Dalila Ali Rajah
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School District's Pride Murals Under Attack by Far Right

Castro Valley Unified School District

This story was supposed to be about a notable California school system near San Francisco that opens students' minds by embracing LGBTQ-related themes district-wide. But in a time when the LGBTQ+ community is often under political attack, before this story was published, it developed an ugly component, and of course, it involved Libs of TikTok.

Castro Valley Unified School District Superintendent Parvin Ahmadi credits the school board for embracing the LGBTQ+ community and explains that the impetus for painting progress Pride flag murals on all 15 schools was a student request.

"Our board has always been very supportive, making sure that our LGBTQ+ students and families are welcomed and valued," Ahmadi says.

Two students working with Castro Valley Pride approached school officials last year to request permission to paint a rainbow pathway from the Center for the Arts to Castro Valley High School, she says.

"There's a lot more than just the flags that are painted. There's a lot of work around that," Ahmadi says.

A group of parents and students work with the a coordinator in the school system to identify areas that educators and community members could uplift. 

The group asks, "How do we make this more than just painting a flag and having people appreciate it?" she explains. "How do we do some real good work that is antibias and aligned with our obligation to combat the kind of racism, sexism, and other forms of bias and hate we encounter in our country?"

Castro Valley Pride began raising funds, and the schools were given the choice of where each wanted to paint their flag. Ultimately, most of the district's 15 schools chose to paint murals on the sides of buildings rather than on the ground. The district office will also feature an inclusive mural, Ahmadi says.

The makeup of many families today differs from the image of a traditional family from decades past, and many younger students have expressed gratitude in recognition of their families' representation, she says.

"It's been amazing. What really gives me hope and what's been so gratifying is that even in our elementary schools, kids are going up to principals and saying, 'I just want to thank you,'" she says.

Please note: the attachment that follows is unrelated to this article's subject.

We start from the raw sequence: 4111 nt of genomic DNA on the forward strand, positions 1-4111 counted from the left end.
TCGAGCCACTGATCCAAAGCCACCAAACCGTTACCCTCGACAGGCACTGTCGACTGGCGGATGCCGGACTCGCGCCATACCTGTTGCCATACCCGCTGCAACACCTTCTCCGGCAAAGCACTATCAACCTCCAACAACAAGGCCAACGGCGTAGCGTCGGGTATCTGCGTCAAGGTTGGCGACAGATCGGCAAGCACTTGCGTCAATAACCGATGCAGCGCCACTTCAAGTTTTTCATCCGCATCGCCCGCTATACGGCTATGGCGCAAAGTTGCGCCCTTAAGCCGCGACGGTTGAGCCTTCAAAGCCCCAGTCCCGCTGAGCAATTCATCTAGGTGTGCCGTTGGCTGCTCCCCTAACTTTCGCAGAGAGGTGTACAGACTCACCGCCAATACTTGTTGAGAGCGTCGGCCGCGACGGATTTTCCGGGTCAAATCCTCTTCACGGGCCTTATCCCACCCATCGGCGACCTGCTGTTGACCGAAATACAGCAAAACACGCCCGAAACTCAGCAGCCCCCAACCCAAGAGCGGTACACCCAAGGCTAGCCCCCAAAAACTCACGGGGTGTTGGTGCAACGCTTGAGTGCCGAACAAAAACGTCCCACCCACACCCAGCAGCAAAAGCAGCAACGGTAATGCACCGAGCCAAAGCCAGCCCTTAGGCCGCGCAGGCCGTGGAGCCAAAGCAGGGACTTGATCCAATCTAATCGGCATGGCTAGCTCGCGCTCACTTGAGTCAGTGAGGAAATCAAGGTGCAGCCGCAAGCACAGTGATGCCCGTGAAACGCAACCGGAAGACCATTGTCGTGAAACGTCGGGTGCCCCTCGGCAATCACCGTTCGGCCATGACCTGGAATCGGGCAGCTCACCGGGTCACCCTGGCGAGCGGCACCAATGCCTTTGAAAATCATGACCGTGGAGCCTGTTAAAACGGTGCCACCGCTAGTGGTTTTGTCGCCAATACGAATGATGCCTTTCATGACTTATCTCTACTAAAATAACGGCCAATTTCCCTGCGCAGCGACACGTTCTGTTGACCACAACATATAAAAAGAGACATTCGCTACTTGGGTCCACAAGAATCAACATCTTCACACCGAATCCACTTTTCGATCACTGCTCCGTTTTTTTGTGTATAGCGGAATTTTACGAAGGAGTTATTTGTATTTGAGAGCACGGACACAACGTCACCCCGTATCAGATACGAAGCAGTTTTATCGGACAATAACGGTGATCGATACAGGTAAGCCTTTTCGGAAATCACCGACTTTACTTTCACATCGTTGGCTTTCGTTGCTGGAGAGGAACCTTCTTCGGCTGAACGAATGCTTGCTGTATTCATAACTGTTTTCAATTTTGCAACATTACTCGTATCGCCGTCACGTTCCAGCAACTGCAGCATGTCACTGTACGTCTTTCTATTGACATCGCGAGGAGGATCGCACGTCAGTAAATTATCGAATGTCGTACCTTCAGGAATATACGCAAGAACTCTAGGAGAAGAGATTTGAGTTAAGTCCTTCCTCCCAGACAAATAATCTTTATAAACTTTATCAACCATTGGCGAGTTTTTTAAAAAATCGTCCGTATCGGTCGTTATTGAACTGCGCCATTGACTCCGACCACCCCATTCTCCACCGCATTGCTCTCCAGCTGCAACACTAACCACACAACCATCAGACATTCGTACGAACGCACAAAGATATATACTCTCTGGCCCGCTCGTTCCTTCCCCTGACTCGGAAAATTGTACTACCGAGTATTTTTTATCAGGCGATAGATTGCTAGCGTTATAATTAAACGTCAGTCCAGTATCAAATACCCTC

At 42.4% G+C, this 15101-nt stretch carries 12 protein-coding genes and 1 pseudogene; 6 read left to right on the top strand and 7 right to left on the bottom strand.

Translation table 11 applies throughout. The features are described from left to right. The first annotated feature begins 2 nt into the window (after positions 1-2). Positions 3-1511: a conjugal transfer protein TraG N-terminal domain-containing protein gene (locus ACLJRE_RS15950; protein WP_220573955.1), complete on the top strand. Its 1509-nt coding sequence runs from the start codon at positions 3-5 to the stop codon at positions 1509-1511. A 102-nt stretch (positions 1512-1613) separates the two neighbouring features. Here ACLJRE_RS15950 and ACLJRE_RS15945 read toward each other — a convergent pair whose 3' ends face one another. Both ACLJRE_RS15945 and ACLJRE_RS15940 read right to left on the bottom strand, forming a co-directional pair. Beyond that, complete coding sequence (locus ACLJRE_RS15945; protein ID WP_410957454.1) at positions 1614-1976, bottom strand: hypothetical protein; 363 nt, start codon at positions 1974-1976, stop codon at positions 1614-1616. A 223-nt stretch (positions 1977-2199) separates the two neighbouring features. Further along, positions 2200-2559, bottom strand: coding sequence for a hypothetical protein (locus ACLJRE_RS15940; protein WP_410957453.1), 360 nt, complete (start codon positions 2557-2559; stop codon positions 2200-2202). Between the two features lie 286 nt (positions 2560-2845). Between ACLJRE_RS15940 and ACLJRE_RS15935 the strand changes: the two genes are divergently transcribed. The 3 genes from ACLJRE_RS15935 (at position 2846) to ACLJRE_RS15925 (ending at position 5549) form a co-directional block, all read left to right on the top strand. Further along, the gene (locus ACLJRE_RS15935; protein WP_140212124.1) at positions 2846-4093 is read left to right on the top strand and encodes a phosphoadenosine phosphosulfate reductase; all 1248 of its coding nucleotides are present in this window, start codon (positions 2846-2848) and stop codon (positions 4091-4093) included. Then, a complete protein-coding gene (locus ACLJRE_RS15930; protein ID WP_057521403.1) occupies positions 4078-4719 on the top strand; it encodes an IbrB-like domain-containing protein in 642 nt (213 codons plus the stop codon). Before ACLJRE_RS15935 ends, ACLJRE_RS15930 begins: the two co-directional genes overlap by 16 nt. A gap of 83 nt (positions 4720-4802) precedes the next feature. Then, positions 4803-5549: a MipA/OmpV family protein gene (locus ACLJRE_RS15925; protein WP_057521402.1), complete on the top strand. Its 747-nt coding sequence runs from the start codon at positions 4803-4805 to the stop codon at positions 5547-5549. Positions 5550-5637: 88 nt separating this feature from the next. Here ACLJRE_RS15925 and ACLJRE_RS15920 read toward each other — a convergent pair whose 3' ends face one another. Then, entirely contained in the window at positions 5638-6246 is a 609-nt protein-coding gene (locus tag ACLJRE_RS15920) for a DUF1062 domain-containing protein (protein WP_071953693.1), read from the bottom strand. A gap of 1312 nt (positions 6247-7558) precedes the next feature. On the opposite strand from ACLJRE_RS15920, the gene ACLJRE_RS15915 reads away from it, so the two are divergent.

The district announced its progress flag initiative on the group's Facebook page on Saturday.

"Progress Pride Flags are being painted as murals on each school campus," the post read. "Aligned with our commitment to ensure every student feels safe and valued in our schools, on February 9th, 2022, the CVUSD Board approved the project."

Chaya Raichik, who runs the homophobic and transphobic Libs of TikTok Twitter account, didn't hesitate to draw attention to the school district's inclusivity.

She tweeted a screen grab of the Facebook post with the comment "Homeschool your kids."

When The Advocate spoke with representatives from CVUSD last Friday, before news of the murals was widely reported, Ahmadi said that aside from a few detractors, the district had received almost exclusively positive feedback regarding the murals and the message of inclusivity the school system is sending.

However, after the negative attention from Libs of TikTok, right-wing trolls inundated the school system's Facebook page with hateful comments.

Raichik regularly engages in such targeted attacks. These attacks, experts say, are examples of stochastic terrorism. She has a history of knowingly sending rabid mobs of her followers after LGBTQ+ targets. For example, recently Raichik sent her followers after two medical centers that provide gender-affirming care. 

Raichik uses disinformation to spin otherwise harmless facts into seemingly controversial details while claiming she's just holding up a mirror to society by illuminating liberals' behavior by reposting their videos.

"When we talk about hate and marginalization, I always find the commonality that the same person who has issues with LGBTQ+ students also has concerns about topics surrounding racism and feminism," Ahmadi says. "So I feel it's our moral imperative to speak up."

She says the reception in the community has been remarkable. "I'm just happy to be in a community where we do have courageous board members and community members who really are supportive of this work."

Ahmadi says that she doesn't want people to romanticize California — radical critics exist everywhere.

"So I think it's really important to recognize that," she says. "I know that even in Castro Valley, there are people who probably disagree with some of the things we are doing to support all students. That's why it's important to openly have those conversations in the community."

Bus, she says, the most crucial constituency is the students.

"Student voice matters. If we listen to our students, it can be very powerful. I am so encouraged when I talk to students and see them work with each other and be so accepting and compassionate in many ways."

Ahmadi says that paramount in all of this discussion is the students who need to be provided with nurturing surroundings.

"That's why it's important to create an environment where kids feel safe coming to us and saying 'This is what's happening," she says.

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